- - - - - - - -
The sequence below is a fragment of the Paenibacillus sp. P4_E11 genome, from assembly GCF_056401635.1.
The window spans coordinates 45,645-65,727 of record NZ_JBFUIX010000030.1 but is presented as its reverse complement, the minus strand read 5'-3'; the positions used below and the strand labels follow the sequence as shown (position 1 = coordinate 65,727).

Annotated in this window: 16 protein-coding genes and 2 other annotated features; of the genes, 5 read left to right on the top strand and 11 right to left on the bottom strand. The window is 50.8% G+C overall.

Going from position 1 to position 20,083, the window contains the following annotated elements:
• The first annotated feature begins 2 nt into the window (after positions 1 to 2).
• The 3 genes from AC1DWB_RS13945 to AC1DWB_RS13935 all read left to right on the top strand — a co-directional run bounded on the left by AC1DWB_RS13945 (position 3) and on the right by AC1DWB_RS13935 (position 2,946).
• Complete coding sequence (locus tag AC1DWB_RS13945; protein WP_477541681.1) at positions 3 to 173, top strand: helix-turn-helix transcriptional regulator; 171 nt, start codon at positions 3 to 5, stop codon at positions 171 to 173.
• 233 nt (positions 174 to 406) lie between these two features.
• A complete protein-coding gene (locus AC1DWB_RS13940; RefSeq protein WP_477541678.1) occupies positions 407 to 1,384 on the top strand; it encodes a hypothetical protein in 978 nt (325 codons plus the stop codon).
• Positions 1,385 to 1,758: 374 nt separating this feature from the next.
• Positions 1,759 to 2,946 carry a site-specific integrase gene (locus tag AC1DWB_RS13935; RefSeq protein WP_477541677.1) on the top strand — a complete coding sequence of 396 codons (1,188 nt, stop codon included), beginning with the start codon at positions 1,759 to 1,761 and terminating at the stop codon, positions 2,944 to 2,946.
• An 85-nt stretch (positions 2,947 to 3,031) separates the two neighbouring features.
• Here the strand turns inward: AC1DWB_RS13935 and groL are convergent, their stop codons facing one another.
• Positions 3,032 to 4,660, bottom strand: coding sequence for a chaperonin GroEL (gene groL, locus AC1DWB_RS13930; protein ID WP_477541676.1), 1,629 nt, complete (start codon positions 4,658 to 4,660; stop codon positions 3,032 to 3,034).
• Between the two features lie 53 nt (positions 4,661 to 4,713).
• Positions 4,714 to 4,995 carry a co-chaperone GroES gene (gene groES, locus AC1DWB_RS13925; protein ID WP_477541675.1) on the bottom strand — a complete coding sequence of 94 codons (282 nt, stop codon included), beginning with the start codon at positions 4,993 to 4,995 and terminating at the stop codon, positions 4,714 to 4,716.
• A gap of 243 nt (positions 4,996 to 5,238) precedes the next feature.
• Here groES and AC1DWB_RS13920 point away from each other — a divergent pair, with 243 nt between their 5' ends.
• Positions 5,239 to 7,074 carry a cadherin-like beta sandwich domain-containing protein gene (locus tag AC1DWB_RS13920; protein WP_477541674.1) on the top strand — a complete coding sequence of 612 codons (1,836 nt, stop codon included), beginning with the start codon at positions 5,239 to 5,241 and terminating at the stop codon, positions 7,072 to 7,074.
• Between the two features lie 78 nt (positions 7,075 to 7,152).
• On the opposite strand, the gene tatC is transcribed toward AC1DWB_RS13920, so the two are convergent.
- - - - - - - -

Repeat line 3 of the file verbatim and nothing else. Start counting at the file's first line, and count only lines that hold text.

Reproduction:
Annotated in this window: 16 protein-coding genes and 2 other annotated features; of the genes, 5 read left to right on the top strand and 11 right to left on the bottom strand. The window is 50.8% G+C overall.